Since becoming a member, what have you done with T.A.? I’ve ridden the NYC Century Bike Tour twice, and I’ve attended a few Brooklyn Activist Committee meetings, and I’ve been to a volunteer night at the office and done a bike/pedestrian count. I also raised money for T.A. through Climate Ride.
What’s that? Climate Ride is a non-profit that raises money for environmental causes by hosting long-distance bike rides. I rode from New York to Washington, D.C. and raised more than $9,000 from 210 donors. Half of that went to T.A. and the other half went to 350.org.
That’s some serious fundraising. I’ve done this kind of thing twice before, but I’ve never raised so much. I think people responded to the organizations, and I think my tactics have improved.
What worked so well? Three things: I asked a lot of people; I asked with a specific figure in mind; and I had a lot of personal conversations.
That must have been fun. It was. It was a great way to catch up with old friends. I talked to a guy I hadn’t spoken with in years for 45 minutes one night. Another friend I called told me he just lost his job, so he couldn’t help, but I sent him a few job listings the next day.
What do you do? I’m a software engineer. I work for the Avaaz Foundation, which does online advocacy. We’ve got 27 million members, staff in 20 countries and operate in 17 languages. We do campaigns on women’s rights, human rights, climate and democracy.
Do you have any thoughts about the relationship between technology and cycling? I’ve been thinking about two things lately: measurement and navigation. There’s the quantified-self stuff, like FitBit or Strava, that keeps you motivated or competing. And on the navigation side, there’s Google maps and technologies like Hammerhead that help people get on their bike and go.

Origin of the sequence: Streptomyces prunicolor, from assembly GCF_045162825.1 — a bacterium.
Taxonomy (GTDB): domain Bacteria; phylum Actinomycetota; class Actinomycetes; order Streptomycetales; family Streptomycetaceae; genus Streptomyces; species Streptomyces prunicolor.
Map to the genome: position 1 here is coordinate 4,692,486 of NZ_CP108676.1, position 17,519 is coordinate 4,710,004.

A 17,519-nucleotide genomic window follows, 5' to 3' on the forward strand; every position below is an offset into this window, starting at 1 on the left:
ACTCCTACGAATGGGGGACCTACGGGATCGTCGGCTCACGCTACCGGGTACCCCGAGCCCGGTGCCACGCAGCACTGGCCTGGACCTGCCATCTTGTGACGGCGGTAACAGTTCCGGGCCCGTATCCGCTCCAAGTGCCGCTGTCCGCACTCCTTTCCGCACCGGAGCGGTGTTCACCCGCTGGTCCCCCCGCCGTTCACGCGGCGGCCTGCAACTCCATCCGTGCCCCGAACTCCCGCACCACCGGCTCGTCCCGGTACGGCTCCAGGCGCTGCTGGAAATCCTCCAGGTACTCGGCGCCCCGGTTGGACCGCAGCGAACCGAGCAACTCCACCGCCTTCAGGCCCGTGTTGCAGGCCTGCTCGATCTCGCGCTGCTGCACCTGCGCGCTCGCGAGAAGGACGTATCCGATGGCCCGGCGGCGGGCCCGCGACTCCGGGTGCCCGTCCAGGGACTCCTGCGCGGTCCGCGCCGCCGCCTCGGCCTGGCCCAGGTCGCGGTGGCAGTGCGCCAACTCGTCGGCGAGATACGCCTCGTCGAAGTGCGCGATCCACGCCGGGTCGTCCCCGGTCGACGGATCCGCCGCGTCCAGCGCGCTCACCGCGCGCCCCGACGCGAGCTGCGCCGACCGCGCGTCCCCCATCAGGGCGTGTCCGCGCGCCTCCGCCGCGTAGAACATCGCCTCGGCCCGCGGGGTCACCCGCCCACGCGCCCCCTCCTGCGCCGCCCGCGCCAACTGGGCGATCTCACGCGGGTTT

Before moving to New York, you spent a decade in the Bay Area. How does that bike scene stack up to New York’s? Until recently, San Francisco’s efforts to improve bike infrastructure were stymied by this ridiculous lawsuit, so they’re a few years behind New York in terms of the built environment. In terms of bike culture, I think Citi Bike has gotten a lot more “regular people” on bikes in New York, which is great. I imagine that’ll happen with bike share in the Bay Area too, but right now New York is ahead.
What about the hills? You can always ride around them. But you do get used to them. I lived on a big hill and rode up it every day on the way home from work. It was definitely good training for Climate Ride. While I’m not a fast rider, I can climb, and sometimes passed people going uphill.